The off-price sector is the brightest spot in retail.
On Thursday, Ross Stores said after the equity markets closed that net income for the three months ended July 29 rose 12.3 percent to $316.5 million, or 82 cents a diluted share, from $281.9 million, or 71 cents, a year ago. Net sales rose 7.9 percent to $3.43 billion from $3.18 billion, while comps gained 4 percent on top of the 4 percent growth a year ago.
Wall Street was expecting diluted earnings per share of 77 cents on sales of $3.37 billion.
Barbara Rentler, chief executive officer, said, “We are pleased with the better-than-expected growth we delivered in both sales and earnings in the second quarter, especially given our strong multiyear comparisons and today’s volatile retail climate.” The ceo noted that the operating margin was 14.9 percent, which was better than company projections, and added it was due to a combination of “higher merchandise margin and leverage on our above-plan sales gains.”
According to Rentler, the company is expecting third-quarter comps to be up 1 to 2 percent, on top of the 7 percent comps gain a year ago. The forecast for EPS is between 64 cents and 67 cents, which would be up from 62 cents a year ago. The third quarter ends on Oct. 28. For the fourth quarter ending Feb. 3, comps was guided to growth of 1 to 2 percent, on top of a 4 percent increase last year, while EPS was forecasted at 88 cents to 92 cents, up from 77 cents a year ago.
During the conference call to Wall Street analysts, company executives said the plan is to add 30 Ross stores during the third and fourth quarters. The company also operates DD’s Discounts, and plans to open 10 new locations over the same period. Rentler added that the “results were driven by our ongoing ability to offer compelling bargains in today’s value-oriented consumer.”
During the call, company executives also noted that the promotional environment from some competitors continues to be ”very aggressive,” and that the promotions “are going to continue as we go forward through back-to-school and enter holiday.”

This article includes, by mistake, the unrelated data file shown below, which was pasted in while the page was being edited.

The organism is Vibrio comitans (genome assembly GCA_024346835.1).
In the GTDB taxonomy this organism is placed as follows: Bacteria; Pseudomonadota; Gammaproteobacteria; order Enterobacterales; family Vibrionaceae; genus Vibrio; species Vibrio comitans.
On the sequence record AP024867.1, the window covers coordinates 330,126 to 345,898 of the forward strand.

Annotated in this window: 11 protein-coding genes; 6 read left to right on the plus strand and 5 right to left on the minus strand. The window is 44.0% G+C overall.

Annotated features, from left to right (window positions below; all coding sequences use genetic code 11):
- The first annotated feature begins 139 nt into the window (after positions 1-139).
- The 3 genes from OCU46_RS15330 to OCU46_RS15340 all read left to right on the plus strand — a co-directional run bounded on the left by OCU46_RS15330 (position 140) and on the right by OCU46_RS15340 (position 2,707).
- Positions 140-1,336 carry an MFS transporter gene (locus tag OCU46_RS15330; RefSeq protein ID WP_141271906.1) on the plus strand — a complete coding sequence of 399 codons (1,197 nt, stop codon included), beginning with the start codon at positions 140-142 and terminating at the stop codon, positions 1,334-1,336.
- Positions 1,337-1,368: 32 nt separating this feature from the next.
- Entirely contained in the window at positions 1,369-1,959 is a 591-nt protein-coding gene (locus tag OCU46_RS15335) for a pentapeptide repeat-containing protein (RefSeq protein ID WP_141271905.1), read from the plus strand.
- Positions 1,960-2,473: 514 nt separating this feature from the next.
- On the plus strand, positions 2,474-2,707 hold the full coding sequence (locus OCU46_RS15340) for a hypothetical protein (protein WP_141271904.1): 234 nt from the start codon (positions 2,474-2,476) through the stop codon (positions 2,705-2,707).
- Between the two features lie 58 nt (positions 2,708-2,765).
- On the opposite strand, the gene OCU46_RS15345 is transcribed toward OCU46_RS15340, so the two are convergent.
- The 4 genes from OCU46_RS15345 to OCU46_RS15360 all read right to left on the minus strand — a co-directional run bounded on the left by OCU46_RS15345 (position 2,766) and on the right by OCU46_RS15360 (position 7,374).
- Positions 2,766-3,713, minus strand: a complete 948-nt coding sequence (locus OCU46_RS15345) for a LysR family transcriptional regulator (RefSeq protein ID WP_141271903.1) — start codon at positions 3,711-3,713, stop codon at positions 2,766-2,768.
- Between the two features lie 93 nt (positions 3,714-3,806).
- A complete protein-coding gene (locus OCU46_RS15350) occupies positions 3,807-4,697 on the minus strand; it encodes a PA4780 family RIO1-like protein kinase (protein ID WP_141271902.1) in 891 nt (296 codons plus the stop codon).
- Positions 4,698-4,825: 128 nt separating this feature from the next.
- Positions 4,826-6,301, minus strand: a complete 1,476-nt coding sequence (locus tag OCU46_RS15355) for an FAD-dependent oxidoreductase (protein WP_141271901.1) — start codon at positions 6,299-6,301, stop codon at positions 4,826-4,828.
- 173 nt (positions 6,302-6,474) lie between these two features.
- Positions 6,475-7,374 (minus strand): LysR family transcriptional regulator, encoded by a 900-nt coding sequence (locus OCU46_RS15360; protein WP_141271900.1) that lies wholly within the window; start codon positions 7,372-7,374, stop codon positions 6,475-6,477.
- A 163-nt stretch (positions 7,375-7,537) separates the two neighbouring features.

The executives also noted that the 4 percent comp gain in the quarter was driven by both higher traffic and an increase in the size of the average basket, although proportionately, “traffic contributed more than the basket.”
Ernie Herrman, ceo and president of TJX Cos., in a conference call to analysts on Tuesday after his firm posted results, also said, “Customer traffic was the primary driver of our consolidated comp increase.…We remain convinced that we have been growing our customer base and gaining market share at each of our four major divisions.” Those divisions include T.J. Maxx and Marshalls, HomeGoods, TJX Canada and TJX International. Herrman also said there are plenty of opportunities to buy goods in the market, helped by continuing weakness at full-price retailers and mass store closures.
On Tuesday TJX said net earnings slipped 1.6 percent to $553 million, but saw sales rise 6 percent to $8.36 billion and a 3 percent comps gain in the quarter.
Following TJX’s report of earnings on Tuesday, analyst Paul Lejuez of CitiGroup Global Markets said, “Traffic continues to drive comps and younger customers are gravitating to the off-price experience.” The analyst also said the off-price model “remains fairly well insulated from the online threat.”